Hope and Optimism

Hope is a central aspect of personal recovery and some would say that recovery is impossible without hope. It is central to sustaining motivation and supporting expectations of an individually fulfilling life. Why have hope? Because recovery is not only possible, it is almost inevitable. Many studies show that most people who experience mental health issues get better, and many recover completely. With support, between 70 and 90 percent of individuals have a significant reduction of symptoms, an improved quality of life, and find a satisfying measure of achievement and independence. These are facts, and there is no reason for medical professionals or individuals experiencing distress to believe that mental health issues will prevent anyone from leading a satisfying and meaningful life.

Recovery College students have described hope as:

“Looking ahead to the future”

“Believing that things will get better”

“Knowing from experience that ‘this too will pass’ and things will improve with time”

“Being positive and not giving up”

“Feeling that whatever I’m going through, however hard it is, I can and will get through it”

Barriers to hope and what can help to overcome them…

Issues such as chronic physical illness, negative attitudes of others or unfortunate life events can act as a barrier to hope. It is important to foster hope and there are several things that can facilitate this. Getting appropriate advice and support from health professionals to manage physical pain and other health issues can increase quality of life and help to regain a sense of hope. If the language, labels and opinions imposed by others are reducing hope, it is vital to focus on the positive connections and influences in your life. Learning more about mental health and different ways to encourage wellbeing can be useful to promote a more hopeful outlook.

What gives us hope? Recovery College student contributions:

“Knowing you have some control/choice”

“Having a positive role and purpose”

“Meeting people who have been there and got through it”

“Family and friends believing in my recovery”

“Being listened to and respected as an individual”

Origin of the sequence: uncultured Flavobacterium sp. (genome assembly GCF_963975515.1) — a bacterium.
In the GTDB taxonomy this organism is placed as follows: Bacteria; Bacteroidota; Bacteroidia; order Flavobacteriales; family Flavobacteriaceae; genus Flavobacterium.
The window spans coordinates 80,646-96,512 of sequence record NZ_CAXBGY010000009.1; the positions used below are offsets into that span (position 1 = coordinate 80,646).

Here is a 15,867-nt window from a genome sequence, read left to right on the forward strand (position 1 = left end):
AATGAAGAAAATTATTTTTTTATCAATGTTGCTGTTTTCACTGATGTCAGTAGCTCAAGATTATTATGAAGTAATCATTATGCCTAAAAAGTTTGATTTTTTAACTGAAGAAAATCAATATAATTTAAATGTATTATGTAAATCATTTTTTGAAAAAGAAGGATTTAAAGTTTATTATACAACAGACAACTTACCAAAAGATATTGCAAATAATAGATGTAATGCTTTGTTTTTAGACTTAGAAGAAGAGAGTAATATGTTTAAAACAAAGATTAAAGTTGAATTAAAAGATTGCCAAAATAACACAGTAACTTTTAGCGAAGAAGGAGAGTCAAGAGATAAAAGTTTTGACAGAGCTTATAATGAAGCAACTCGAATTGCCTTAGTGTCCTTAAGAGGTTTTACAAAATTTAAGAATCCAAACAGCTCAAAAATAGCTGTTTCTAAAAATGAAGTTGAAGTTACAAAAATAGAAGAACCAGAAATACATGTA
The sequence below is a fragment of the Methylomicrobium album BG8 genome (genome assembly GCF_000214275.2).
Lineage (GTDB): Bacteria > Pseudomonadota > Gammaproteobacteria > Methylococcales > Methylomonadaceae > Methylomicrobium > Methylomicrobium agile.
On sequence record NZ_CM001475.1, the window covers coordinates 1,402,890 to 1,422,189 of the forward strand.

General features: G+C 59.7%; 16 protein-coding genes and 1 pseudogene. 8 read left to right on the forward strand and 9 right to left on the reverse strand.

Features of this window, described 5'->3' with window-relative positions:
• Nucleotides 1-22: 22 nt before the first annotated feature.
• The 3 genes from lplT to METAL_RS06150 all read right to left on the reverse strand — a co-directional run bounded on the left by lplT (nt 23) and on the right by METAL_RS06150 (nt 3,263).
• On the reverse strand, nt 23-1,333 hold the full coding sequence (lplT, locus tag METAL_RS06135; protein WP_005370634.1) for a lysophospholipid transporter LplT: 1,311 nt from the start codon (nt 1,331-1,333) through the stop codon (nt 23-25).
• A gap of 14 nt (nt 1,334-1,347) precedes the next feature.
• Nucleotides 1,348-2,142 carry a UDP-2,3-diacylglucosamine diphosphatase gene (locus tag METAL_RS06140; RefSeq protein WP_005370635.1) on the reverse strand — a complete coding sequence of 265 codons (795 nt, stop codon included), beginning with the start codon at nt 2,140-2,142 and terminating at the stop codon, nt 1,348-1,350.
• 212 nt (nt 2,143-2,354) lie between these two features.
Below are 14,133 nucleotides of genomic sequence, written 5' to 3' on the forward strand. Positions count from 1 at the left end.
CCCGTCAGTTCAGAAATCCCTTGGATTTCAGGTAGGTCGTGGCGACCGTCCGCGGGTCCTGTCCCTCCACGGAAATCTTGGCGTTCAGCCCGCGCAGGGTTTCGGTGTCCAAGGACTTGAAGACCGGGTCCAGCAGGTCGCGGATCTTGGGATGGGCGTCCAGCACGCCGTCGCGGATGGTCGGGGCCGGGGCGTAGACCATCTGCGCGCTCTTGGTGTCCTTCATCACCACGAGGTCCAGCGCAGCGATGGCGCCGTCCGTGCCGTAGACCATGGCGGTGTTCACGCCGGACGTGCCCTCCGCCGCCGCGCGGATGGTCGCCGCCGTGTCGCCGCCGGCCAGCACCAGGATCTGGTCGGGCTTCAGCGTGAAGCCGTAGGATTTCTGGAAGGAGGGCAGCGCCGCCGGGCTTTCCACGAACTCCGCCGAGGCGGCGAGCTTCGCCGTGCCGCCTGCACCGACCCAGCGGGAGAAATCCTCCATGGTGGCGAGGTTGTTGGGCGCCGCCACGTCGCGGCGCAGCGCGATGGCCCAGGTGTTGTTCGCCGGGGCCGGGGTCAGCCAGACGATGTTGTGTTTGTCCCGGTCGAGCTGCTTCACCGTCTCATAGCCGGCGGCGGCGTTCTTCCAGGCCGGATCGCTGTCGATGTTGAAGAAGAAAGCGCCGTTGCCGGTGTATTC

“Doing enjoyable, fun activities, having a laugh”

“Recognising our achievements and good qualities”

Real life experience

Never under estimate the power of hope. While you have hope, you have a chance.  Hope gives you the drive to carry on but with mental illness, hope can be something that is hard to hold on to.

In the depths of my depression, hope is something that I lost. As I became depressed I found every day more and more difficult, but I would say that I still hoped that I would get better.  I couldn’t see how that could happen at the time, but I still wanted to get better and so I had hope.

There was a time though when I fell into my deepest depression that I genuinely felt that all hope had gone and I questioned whether I even wanted to recover. It was at this time that I needed to rely so much on others to give me back that little bit of hope that I needed.  My best friend was the best at doing this, with no pressure or judgement, she would remind me of what could be, of obstacles that I had overcome and of the tiniest of achievements that I had made that day.  She had hope for me, she didn’t give up, and eventually that hope spread back into me and it grew.  Slowly, but it did grow, until eventually the depression started to lift.

Hope is not just needed to lift a depression though. Hope for a personal and/or clinical recovery is also vital.  I remember coming out of a manic phase and realising I was an inpatient in a psychiatric hospital.  The very worst had happened, I had been sectioned, I’d never be ‘normal’ again – I needed the hope that this wasn’t the end of my life as I knew it before my admission.  This time it was given to me by a psychiatric nurse on my ward.  He gave me hope by treating me like a normal person.  He spoke to me as a person, not a patient, and reassured me that if I worked at looking after myself my diagnosis was not the end.  I confessed that I needed to go back to work, that I didn’t want to become a permanently sick person but felt like that was an impossible goal given recent events.  He confided that he too shared my diagnosis, took daily medications to manage his condition and was holding down a job.  He explained that it would not be easy, but he showed me that it was possible and he gave me hope.  It was this hope which I attribute to my successes in returning to full time work today.

The best kind of hope comes from within you as a person. Sometimes when that light goes out, we have to rely on other people to ignite that little bit of hope inside us again, but once you have it, run with it, because having hope makes the impossible, possible.